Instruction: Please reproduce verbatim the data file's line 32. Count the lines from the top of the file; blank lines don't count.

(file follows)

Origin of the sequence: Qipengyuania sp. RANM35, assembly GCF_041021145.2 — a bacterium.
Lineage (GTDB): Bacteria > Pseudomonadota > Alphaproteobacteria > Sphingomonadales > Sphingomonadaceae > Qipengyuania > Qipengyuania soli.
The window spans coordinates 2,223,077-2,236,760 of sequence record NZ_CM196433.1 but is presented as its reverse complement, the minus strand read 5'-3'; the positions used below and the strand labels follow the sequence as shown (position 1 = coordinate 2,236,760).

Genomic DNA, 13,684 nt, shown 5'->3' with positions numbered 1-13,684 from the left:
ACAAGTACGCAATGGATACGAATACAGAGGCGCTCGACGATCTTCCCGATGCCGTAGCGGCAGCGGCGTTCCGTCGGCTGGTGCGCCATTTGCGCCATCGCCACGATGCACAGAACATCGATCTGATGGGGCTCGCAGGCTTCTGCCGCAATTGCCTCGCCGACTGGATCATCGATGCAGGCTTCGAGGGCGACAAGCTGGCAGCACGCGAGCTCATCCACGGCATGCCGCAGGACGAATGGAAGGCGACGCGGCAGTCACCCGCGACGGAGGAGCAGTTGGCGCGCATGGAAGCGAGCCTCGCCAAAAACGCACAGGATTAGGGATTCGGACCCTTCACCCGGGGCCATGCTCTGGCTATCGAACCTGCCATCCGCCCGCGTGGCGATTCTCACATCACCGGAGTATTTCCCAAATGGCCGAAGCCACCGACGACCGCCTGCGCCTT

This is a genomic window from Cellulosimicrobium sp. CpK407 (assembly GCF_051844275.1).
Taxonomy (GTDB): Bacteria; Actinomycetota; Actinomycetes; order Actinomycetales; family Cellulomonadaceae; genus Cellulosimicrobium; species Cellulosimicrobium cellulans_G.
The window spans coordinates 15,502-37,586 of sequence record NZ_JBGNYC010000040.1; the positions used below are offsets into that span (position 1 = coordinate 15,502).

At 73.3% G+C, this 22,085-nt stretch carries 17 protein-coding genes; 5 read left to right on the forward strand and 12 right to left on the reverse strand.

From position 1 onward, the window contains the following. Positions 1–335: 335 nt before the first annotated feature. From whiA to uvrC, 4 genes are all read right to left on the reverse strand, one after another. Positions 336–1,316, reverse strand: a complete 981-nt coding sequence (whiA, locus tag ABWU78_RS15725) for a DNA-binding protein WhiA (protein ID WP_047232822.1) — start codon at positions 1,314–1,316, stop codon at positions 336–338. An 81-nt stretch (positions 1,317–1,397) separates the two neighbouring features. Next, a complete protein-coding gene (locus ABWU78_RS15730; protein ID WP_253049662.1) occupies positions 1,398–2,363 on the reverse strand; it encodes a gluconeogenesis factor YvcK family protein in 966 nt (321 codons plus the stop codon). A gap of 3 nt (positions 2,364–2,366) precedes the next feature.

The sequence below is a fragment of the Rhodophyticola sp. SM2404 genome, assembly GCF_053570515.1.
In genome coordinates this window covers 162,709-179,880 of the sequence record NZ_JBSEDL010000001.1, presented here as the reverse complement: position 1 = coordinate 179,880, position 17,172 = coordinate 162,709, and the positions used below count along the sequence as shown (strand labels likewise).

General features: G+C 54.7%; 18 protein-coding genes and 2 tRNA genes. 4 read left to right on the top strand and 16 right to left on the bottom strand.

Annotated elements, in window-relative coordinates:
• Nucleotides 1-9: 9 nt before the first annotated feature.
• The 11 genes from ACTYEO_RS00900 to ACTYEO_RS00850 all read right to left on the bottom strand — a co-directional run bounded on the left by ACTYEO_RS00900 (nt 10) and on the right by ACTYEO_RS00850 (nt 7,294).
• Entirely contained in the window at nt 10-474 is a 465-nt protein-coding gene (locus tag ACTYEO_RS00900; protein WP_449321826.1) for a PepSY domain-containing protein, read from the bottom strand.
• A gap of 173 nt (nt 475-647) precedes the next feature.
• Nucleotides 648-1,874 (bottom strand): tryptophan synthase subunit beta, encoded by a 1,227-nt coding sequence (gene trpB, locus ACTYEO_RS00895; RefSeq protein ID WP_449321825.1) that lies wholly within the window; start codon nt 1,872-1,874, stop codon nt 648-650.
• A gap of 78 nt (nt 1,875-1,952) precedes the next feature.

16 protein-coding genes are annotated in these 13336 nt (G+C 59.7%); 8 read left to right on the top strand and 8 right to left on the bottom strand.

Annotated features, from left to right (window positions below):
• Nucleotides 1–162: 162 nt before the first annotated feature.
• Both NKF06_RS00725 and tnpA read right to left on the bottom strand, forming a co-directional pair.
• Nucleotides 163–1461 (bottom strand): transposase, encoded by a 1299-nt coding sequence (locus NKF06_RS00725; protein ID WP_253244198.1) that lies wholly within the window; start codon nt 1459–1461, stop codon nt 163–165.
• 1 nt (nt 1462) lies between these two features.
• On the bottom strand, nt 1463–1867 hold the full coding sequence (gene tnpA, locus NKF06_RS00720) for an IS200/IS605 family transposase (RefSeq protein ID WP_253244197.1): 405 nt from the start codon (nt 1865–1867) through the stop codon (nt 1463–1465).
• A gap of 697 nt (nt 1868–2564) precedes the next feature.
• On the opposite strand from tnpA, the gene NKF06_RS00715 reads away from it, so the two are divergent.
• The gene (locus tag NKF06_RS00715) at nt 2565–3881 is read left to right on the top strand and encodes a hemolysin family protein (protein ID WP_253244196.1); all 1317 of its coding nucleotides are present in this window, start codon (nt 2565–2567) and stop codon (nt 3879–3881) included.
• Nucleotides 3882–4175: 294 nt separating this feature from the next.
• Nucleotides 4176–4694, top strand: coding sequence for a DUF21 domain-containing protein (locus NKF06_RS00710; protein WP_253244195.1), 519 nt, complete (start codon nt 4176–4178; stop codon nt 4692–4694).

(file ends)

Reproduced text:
• Nucleotides 4176–4694, top strand: coding sequence for a DUF21 domain-containing protein (locus NKF06_RS00710; protein WP_253244195.1), 519 nt, complete (start codon nt 4176–4178; stop codon nt 4692–4694).